I learned a new adjective to describe myself last week. It’s ‘lady-oriented’. This expansion to my vocabulary came courtesy of a Central Board of Film Certification document banning the film Lipstick Under My Burkha.Everything about the trailer of the said movie looks amazing. Women having conversations with other women, women exploring fantasies, women admiring themselves in mirrors,women experiencing pleasure. Lady-oriented, definitely. By a woman (Alankrita Shrivastava), full of women and most importantly, for women. What’s not to like - unless maybe you don’t really like women? Instead, the industry (and its gatekeepers) commend films like Pink (2016, starring Amitabh Bachchan and, sorry, who were the female actors again?).
I didn’t like it, but understood: it was a feminist film about women who are not feminists, made for other women and men who are also not feminists. It was not a film made for me, frankly. But Lipstick Under My Burkha might be. Will we ever know? Not if the CBFC has its way. In Hollywood, meanwhile, a sexual predator just received an Oscar. But Casey Affleck, with multiple sexual harassment allegations against him, is hardly the first. Roman Polanski is only the most obvious example: his 2003 Best Director award was accepted on his behalf as he cannot enter the United States without being incarcerated for rape. Meryl Streep gave his win a standing ovation. But Brie Larson, who had to present Affleck’s Best Actor awards at both the Golden Globes and the Oscars, refused to even applaud.
This, like Denzel Washington’s visible anger at being thanked by the perpetrator, also caught on camera, was the only permitted expression of her horror. For Larson, who won an Oscar herself last year for portraying a sexual abuse survivor, to have to twice felicitate Affleck is a perfect example of the glass ceiling: no matter how hard a woman works, she is ultimately forced to kowtow to the patriarchy, which will always validate even its worst abusers. Sometimes to standing ovations from other women. To come back to the situation in Indian cinema, actor Prithviraj recently pledged to stop supporting sexist films, apparently having an epiphany after his colleague, who was kidnapped and sexually assaulted, came back to the set.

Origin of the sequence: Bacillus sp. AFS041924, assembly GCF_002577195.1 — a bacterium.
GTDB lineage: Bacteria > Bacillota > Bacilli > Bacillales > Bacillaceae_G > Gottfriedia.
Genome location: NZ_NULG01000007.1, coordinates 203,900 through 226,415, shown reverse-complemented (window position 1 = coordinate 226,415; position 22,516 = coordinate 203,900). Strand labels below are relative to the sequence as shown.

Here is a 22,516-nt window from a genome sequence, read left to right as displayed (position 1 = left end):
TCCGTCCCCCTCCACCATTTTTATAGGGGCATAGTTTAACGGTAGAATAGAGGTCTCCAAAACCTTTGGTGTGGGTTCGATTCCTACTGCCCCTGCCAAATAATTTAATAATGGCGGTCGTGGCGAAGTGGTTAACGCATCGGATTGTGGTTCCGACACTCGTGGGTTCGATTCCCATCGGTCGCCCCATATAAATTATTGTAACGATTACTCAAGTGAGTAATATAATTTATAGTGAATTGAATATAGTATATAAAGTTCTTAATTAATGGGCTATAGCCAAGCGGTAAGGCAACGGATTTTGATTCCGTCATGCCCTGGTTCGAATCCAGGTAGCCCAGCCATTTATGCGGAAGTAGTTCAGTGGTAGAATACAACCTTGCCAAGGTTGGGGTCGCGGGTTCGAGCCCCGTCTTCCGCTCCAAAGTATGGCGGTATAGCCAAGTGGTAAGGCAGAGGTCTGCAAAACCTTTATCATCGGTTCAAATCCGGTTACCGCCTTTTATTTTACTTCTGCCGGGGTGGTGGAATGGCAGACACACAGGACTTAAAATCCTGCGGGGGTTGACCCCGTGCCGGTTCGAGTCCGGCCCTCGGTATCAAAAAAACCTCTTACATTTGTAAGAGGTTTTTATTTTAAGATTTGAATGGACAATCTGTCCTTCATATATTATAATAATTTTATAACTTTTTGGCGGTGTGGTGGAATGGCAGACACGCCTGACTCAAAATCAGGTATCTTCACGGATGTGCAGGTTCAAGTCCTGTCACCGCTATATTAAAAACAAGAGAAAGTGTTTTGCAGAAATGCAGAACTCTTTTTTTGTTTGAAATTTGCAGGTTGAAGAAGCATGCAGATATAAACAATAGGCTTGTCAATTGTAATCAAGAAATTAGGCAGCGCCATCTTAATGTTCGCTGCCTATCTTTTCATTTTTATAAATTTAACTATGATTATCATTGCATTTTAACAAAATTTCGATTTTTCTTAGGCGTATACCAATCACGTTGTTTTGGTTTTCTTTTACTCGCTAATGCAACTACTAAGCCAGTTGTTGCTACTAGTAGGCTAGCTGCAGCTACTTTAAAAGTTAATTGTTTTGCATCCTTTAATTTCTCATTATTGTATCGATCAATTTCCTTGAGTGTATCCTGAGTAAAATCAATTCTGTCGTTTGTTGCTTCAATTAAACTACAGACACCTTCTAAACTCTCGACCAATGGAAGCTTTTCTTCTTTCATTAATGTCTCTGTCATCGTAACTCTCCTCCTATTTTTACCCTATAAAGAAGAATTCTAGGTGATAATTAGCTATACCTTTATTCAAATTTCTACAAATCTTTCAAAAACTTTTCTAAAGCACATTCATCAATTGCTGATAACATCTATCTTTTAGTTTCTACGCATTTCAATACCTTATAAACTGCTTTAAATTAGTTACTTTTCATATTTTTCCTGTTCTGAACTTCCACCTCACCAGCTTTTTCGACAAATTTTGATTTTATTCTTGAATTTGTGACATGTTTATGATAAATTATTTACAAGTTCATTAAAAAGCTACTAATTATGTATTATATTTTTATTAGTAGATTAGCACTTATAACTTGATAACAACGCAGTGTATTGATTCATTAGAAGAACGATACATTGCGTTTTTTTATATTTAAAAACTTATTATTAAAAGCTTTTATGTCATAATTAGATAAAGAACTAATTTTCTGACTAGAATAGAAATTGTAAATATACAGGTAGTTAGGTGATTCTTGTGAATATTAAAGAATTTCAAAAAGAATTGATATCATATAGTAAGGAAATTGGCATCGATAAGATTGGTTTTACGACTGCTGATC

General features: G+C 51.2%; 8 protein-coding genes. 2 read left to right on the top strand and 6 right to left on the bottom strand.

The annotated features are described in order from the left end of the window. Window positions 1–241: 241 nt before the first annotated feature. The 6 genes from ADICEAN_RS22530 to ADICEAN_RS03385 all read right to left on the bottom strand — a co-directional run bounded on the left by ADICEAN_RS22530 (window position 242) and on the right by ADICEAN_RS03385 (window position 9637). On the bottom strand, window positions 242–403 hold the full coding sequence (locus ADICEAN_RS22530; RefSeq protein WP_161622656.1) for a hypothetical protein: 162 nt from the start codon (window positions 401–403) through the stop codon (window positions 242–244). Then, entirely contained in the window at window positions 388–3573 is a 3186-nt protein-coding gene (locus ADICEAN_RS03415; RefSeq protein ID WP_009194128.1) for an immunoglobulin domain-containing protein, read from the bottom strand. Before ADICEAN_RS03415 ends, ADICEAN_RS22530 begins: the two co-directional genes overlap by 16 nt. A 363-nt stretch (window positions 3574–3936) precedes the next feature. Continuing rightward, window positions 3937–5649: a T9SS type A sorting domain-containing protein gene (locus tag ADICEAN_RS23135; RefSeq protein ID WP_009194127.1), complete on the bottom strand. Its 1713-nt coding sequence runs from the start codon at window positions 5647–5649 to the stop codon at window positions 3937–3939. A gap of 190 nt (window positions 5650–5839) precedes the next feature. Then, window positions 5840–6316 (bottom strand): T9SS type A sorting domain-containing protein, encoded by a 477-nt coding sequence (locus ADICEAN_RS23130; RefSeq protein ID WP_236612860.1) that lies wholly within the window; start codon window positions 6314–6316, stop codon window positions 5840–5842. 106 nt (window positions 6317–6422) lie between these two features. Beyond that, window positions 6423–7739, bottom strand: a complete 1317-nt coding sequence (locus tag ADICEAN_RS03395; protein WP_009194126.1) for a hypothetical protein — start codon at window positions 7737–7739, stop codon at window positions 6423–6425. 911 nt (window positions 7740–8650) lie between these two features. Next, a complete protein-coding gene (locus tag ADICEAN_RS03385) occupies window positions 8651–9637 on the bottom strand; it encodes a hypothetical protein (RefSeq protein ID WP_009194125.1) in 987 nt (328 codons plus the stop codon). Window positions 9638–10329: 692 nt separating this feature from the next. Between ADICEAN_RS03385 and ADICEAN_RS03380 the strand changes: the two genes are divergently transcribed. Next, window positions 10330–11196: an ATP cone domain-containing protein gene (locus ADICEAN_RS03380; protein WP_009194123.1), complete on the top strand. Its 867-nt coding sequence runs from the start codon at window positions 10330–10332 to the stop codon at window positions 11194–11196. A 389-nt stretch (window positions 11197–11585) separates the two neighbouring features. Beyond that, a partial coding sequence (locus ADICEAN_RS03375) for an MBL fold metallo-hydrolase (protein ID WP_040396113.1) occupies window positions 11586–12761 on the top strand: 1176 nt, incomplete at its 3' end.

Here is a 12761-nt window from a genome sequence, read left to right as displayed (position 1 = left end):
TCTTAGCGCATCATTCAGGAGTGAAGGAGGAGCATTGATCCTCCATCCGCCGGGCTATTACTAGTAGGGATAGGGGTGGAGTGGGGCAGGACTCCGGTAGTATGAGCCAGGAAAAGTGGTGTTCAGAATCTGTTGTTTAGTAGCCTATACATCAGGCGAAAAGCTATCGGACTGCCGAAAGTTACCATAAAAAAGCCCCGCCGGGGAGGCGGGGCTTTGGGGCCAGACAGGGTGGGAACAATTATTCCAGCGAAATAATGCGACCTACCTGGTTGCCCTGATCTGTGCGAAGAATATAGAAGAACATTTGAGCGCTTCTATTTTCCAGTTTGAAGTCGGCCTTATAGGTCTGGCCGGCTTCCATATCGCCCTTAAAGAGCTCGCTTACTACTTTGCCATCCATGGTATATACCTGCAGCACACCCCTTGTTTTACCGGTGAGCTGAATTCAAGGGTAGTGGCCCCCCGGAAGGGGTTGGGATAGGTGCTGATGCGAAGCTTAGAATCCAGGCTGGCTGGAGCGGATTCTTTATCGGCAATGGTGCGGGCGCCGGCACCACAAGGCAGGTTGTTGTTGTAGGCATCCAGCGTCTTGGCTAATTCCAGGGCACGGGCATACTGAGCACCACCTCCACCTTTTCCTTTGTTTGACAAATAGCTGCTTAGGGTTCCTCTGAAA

I liked the gist of his statement, as reported, but could not read it beyond “God’s most benevolent yet intricate creations. WOMEN!”, its patronising introduction. What I wonder is this: why did his colleague have to return to work in order for him to achieve enlightenment? If she had chosen to retire, would he have also have kept choosing to play chauvinists, unable to make the connection between environment and effect? Awe for her bravery - incidentally, a favourite trope of films about, but not for or by, women — is just another form of objectification. Sigh. How sad it is that nearly every time we want to talk about women’s empowerment, we’re invariably drawn back to the context: misogyny. That’s why I like this word, ‘lady-oriented’. It doesn’t even have to consider the male gaze, like literal lipstick worn under a burkha or peaceful ignore-the-doorbell bralessness. May we have more lady-oriented films. May we have more lady-oriented everything.
(The Chennai-based author writes poetry, fiction and more)